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What is the role of marked area? Where is the address going? Also shouldn't there be an arrow from instruction decoder leading somewhere?

I know basics of comp arch and know am aware of program counter and addresses but can't understand this particular diagram. The desc. from the book is:

Data items are placed in the register file—a storage bank made up of 32-bit registers. Since the ARM core is a 32-bit processor, most instructions treat the registers as holding signed or unsigned 32-bit values. The sign extend hardware converts signed 8-bit and 16-bit numbers to 32-bit values as they are read from memory and placed in a register. ARM instructions typically have two source registers, Rn and Rm, and a single result or destination register, Rd. Source operands are read from the register file using the internal buses A and B, respectively. The ALU (arithmetic logic unit) or MAC (multiply-accumulate unit) takes the register values Rn and Rm from the A and B buses and computes a result. Data processing instructions write the result in Rd directly to the register file. Load and store instructions use the ALU to generate an address to be held in the address register and broadcast on the Address bus. One important feature of the ARM is that register Rm alternatively can be preprocessed in the barrel shifter before it enters the ALU. Together the barrel shifter and ALU can calculate a wide range of expressions and addresses. After passing through the functional units, the result in Rd is written back to the register file using the Result bus. For load and store instructions the incrementer updates the address register before the core reads or writes the next register value from or to the next sequential memory location. The processor continues executing instructions until an exception or interrupt changes the normal execution flow.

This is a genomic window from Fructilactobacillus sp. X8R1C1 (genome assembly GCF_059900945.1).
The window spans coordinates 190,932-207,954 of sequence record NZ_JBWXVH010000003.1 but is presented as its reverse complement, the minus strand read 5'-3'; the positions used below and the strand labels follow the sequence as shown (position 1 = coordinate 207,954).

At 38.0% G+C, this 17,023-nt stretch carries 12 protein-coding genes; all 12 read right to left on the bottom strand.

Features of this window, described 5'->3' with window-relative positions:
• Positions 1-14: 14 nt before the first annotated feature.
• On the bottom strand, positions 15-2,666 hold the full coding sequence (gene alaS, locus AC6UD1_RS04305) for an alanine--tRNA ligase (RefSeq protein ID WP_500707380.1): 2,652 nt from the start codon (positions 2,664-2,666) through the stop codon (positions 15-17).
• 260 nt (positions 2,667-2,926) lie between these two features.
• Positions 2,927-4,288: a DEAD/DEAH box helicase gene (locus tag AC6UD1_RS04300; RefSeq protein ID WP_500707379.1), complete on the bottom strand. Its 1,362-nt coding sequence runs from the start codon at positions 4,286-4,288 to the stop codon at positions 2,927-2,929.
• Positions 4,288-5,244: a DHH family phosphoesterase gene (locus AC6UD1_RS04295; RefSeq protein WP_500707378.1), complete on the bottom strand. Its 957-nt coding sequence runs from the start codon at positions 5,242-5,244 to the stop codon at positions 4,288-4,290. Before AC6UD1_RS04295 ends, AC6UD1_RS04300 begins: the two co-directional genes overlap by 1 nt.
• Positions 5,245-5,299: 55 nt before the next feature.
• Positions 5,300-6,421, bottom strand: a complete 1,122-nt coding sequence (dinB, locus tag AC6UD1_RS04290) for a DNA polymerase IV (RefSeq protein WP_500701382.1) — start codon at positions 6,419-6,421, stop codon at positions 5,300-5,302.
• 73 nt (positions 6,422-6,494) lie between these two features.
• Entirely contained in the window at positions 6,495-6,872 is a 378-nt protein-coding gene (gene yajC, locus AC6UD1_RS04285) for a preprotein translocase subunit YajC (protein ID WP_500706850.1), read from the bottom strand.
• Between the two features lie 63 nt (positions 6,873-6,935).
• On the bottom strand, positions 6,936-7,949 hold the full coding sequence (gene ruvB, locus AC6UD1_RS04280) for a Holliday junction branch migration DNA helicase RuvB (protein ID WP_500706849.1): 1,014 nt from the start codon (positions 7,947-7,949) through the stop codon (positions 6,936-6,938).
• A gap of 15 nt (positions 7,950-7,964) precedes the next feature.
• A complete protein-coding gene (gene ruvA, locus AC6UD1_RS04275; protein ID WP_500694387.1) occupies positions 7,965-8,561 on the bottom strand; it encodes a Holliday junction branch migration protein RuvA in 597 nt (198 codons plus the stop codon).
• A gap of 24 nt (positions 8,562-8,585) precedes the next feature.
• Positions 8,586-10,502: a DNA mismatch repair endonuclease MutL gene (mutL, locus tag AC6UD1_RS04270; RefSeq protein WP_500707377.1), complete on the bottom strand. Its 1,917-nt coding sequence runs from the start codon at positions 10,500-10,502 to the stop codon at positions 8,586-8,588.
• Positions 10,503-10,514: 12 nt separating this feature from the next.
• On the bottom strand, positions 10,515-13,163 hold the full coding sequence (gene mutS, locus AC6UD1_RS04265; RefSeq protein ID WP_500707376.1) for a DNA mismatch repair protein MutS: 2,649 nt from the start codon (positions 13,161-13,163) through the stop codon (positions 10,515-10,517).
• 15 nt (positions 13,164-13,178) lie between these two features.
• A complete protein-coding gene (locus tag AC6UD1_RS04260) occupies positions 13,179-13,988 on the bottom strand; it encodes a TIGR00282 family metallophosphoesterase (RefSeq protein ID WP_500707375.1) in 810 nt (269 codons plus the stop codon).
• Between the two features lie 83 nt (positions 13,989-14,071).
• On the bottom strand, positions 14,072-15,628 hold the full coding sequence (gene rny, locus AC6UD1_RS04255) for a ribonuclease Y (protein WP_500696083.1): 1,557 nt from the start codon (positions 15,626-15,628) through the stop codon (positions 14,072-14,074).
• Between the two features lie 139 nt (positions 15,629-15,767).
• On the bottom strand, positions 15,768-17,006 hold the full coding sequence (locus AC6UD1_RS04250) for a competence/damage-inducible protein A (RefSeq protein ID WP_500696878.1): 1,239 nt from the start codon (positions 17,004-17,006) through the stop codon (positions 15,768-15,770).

Von neumann arch of ARM

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closed as unclear what you're asking by Marcus Müller, Autistic, ThreePhaseEel, Dmitry Grigoryev, laptop2d Mar 20 '17 at 16:20

Please clarify your specific problem or add additional details to highlight exactly what you need. As it's currently written, it’s hard to tell exactly what you're asking. See the How to Ask page for help clarifying this question. If this question can be reworded to fit the rules in the help center, please edit the question.

  • \$\begingroup\$ Come on, we need context. Where is this from? what does it describe? What do you know about computer architectures? Do you understand what Addresses are used for in computers? Are you aware that some ARM cores are (modified) von Neumann, while others are Harvard architectures, and this might have a very significant impact on the interpretation of this block diagram? \$\endgroup\$ – Marcus Müller Mar 18 '17 at 16:29
  • \$\begingroup\$ i have updated the question for context \$\endgroup\$ – Chirag Gupta Mar 18 '17 at 16:35
  • \$\begingroup\$ Thanks! Much, much better! Still wish you said exactly what book you're referring to \$\endgroup\$ – Marcus Müller Mar 18 '17 at 16:36
  • \$\begingroup\$ @Marcus - Agreed. In case it helps, the book quoted by the OP seems to be "ARM System Developer's Guide: Designing and Optimizing System Software" by Andrew Sloss, Dominic Symes, Chris Wright. Here is a Google Books link to the relevant page (20) which currently works, but I don't know if these links suffer from "link rot" in the long term, and of course some pages are not viewable. \$\endgroup\$ – SamGibson Mar 18 '17 at 16:56
  • \$\begingroup\$ perhaps it is implying that you can take r15 (pc) directly as the address OR a computed address if this is a branch. \$\endgroup\$ – old_timer Mar 18 '17 at 17:09
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What is the role of marked area? Where is the address going?

The program counter is actually R15 in the set of general registers. Therefore, whenever an instruction needs to be fetched, the contents of this register are sent to the memory address bus.

Also shouldn't there be an arrow from instruction decoder leading somewhere?

It's implicit that the instruction decoder connects to the control inputs of all of the other blocks in the diagram. This particular diagram is showing only data paths, not control connections.

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